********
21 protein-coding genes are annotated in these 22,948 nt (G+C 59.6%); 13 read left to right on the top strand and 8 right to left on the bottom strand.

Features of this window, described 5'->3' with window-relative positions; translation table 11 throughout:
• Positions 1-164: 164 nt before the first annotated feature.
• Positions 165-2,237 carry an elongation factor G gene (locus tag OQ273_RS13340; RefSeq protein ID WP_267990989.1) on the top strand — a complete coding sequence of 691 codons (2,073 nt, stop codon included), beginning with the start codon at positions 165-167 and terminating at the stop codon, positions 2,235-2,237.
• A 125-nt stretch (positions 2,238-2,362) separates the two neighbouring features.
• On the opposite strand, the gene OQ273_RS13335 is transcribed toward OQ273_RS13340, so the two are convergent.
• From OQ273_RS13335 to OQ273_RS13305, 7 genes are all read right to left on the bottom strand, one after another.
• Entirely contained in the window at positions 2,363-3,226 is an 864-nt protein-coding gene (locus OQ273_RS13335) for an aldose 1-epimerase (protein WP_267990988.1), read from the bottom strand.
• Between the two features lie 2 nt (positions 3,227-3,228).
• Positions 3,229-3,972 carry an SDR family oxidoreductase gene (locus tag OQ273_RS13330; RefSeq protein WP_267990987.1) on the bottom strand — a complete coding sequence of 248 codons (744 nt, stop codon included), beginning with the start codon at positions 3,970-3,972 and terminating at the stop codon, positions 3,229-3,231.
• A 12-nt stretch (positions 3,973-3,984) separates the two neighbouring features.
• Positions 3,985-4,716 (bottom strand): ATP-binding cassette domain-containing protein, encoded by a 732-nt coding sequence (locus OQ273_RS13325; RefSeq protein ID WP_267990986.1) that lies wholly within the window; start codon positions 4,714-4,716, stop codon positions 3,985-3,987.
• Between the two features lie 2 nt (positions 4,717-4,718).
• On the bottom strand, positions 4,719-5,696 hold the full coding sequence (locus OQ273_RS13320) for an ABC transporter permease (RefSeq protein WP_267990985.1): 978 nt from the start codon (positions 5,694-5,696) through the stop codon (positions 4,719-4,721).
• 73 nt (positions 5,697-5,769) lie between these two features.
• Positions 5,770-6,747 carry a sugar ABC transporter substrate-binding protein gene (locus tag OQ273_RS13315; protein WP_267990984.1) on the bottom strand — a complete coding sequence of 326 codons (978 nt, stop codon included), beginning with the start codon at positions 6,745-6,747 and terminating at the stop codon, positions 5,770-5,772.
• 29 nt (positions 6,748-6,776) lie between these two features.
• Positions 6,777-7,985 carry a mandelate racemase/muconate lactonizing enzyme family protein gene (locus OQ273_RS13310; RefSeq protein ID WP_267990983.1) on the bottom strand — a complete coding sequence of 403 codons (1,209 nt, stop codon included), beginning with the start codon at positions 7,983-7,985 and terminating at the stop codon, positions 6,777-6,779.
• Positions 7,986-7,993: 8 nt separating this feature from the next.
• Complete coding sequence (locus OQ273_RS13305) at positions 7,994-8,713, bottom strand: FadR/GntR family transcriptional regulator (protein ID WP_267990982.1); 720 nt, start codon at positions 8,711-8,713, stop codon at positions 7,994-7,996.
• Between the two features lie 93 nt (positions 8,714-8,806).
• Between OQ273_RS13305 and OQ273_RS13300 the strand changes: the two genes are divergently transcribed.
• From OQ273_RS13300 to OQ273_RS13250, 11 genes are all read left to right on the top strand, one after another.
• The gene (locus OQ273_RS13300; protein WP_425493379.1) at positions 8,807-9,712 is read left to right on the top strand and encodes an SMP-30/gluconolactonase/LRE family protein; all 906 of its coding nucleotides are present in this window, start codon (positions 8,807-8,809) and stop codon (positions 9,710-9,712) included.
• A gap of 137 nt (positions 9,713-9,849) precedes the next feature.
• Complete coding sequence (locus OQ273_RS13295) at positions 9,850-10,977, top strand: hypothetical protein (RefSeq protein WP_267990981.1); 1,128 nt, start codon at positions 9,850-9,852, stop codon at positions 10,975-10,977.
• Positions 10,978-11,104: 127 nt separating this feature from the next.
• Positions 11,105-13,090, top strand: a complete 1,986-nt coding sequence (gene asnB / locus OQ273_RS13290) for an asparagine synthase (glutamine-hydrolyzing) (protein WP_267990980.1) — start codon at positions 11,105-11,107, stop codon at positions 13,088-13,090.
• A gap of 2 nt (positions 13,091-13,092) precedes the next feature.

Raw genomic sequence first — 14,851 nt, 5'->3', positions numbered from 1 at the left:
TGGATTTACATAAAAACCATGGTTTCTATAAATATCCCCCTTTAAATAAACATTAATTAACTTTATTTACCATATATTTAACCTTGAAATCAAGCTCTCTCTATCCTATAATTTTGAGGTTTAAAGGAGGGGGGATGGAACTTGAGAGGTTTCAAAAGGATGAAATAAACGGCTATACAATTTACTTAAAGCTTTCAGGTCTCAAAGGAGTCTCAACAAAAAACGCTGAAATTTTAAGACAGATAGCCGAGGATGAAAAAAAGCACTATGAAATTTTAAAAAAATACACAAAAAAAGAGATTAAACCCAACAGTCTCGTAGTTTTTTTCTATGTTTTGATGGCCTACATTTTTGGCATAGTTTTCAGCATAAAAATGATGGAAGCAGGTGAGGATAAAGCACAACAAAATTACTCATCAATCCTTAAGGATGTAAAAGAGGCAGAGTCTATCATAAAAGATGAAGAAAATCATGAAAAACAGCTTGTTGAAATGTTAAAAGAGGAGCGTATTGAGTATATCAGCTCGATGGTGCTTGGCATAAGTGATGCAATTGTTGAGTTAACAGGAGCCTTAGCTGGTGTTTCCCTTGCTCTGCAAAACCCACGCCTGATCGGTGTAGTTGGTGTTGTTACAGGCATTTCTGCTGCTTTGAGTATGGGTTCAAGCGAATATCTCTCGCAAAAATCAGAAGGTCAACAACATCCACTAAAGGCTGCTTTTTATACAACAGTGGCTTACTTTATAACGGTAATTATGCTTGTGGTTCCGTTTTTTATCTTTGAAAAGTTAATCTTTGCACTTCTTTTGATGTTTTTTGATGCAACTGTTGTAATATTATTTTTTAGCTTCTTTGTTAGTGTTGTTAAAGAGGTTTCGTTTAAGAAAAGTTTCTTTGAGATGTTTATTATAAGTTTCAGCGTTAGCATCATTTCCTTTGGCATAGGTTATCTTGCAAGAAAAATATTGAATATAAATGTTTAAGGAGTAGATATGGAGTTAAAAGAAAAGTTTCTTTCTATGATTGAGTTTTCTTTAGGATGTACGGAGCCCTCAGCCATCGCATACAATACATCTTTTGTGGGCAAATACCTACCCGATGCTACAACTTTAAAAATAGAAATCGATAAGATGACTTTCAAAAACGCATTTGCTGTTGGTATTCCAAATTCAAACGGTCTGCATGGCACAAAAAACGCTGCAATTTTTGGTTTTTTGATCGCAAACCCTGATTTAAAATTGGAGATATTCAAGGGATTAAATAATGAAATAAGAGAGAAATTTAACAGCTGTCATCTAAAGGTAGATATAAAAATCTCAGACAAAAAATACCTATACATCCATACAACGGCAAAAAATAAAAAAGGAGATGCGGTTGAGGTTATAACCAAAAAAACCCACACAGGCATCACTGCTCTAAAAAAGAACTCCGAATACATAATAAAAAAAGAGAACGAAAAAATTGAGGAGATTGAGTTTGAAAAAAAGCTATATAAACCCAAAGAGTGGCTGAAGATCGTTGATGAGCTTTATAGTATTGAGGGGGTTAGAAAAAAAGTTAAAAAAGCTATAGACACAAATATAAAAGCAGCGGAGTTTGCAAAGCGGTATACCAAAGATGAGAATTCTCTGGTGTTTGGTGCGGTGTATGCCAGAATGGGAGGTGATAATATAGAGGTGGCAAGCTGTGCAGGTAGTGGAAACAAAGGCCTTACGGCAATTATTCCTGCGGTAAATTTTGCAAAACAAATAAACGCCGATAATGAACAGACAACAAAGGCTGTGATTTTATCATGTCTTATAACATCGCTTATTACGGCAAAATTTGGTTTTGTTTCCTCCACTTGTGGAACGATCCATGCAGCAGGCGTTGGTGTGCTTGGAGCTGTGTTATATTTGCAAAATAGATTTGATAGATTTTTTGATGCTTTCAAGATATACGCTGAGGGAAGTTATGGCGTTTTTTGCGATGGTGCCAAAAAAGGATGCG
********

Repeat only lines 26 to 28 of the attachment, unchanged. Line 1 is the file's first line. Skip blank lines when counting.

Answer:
• Complete coding sequence (locus OQ273_RS13295) at positions 9,850-10,977, top strand: hypothetical protein (RefSeq protein WP_267990981.1); 1,128 nt, start codon at positions 9,850-9,852, stop codon at positions 10,975-10,977.
• Positions 10,978-11,104: 127 nt separating this feature from the next.
• Positions 11,105-13,090, top strand: a complete 1,986-nt coding sequence (gene asnB / locus OQ273_RS13290) for an asparagine synthase (glutamine-hydrolyzing) (protein WP_267990980.1) — start codon at positions 11,105-11,107, stop codon at positions 13,088-13,090.